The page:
Discover Turkey and traditional sports
Turkey has lots of unique traditional sports to have a good time. Traditional camel wrestling, historical Kirkpinar oil wrestling, Kafkasor bullfighting, Turkish archery and game of jereed are some of them.
Oil wrestling is one of the most popular national sports in Turkey. It is so called because the wrestlers douse themselves with olive oil. The wrestlers wear tight short leather trousers called as kispet in Turkish, made of water buffalo leather weighing approximately 13 kg, and they cover themselves with olive oil.
Kirkpinar Oil Wrestling: Kirkpinar Oil Wrestling is one of the oldest festivals in the world still being held for over 650 years since the first contests in 1360.
Camel wrestling, which is an ancient village tradition and tournament, is one of the most popular traditional Turkish sports. The origin of this sport dates back to nomadic tribes. It is mostly popular in the Aegean region. Camel wrestling has certain rules, and is usually held during the winter as a winter festival. Contests are held under strict regulation to protect the welfare of the animals who may only wrestle once per day in a match which lasts for only 10 or 15 minutes.
Jereed is a traditional Turkish equestrian team sport played outdoors on horseback in which the objective is to score points by throwing a blunt wooden javelin at opposing team's horsemen. It is a part of the long tradition of holding horses in high esteem in Turkey.
During the Ottoman period, the jereed was played as a popular war game demonstrating the bravery of its participants.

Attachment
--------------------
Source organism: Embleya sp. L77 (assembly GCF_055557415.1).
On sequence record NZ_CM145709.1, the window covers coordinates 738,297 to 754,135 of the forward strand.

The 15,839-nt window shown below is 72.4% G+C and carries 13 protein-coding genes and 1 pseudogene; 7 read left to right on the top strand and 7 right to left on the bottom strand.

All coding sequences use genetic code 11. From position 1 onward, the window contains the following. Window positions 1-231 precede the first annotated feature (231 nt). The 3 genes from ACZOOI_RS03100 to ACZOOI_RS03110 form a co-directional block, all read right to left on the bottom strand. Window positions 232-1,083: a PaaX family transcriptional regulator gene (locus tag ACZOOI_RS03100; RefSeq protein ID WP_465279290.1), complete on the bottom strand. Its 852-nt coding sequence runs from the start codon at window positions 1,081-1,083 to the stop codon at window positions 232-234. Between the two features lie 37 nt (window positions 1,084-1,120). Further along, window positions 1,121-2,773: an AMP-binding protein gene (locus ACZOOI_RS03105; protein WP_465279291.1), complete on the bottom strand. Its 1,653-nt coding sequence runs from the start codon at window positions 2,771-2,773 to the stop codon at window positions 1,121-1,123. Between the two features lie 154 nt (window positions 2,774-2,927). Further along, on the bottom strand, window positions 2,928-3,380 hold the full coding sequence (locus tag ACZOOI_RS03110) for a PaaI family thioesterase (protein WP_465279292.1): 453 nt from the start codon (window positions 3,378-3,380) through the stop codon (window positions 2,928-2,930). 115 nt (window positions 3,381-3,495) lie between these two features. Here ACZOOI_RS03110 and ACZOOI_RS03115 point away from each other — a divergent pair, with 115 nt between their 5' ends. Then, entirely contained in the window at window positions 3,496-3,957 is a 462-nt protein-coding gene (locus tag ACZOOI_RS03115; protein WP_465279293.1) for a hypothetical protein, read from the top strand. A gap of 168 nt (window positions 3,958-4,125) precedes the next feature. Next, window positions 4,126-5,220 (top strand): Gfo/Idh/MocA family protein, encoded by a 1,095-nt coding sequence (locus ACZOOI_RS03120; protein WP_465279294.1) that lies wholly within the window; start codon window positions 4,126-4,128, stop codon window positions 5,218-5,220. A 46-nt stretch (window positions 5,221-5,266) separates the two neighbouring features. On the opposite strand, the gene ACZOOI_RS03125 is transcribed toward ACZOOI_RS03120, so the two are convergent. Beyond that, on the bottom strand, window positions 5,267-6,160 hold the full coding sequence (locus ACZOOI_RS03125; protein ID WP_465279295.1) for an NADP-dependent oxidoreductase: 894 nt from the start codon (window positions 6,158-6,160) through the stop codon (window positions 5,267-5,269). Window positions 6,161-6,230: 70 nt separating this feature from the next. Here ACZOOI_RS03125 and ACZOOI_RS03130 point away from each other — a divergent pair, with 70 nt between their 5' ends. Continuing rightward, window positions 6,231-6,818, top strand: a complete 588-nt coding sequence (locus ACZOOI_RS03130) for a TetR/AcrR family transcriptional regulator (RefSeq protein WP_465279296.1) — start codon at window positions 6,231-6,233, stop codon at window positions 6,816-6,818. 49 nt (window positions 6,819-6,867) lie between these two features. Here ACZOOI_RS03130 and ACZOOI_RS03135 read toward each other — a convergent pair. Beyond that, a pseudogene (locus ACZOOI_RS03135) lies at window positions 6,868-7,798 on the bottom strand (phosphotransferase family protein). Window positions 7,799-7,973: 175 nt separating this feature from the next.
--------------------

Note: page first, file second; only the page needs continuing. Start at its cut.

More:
Kafkasor Bullfights is a local traditional festival, held every year on the high plateau of Kafkasor, 8 km away from Artvin province in the Black Sea region of Turkey.
This type of bullfighting is unique and a defining characteristic of the entire region. In this way, it has an atmosphere of sports and entertainment with their own rules.
The bulls from all parts of Artvin are classified according to the thickness of their necks or weight. Certain rules have been applied since the bullfights first began in order to protect bulls from injury and suffering. When the weaker bull withdraws from the arena, that defeat is accepted and it is taken out of the arena by the people in charge.
The importance of archery and especially horse archery in Turks dates back to prehistoric times. After the training of their horses, Turks spread their skills in the use of bows and arrows with their migration from Central Asia. Today it is practiced only as a traditional sport.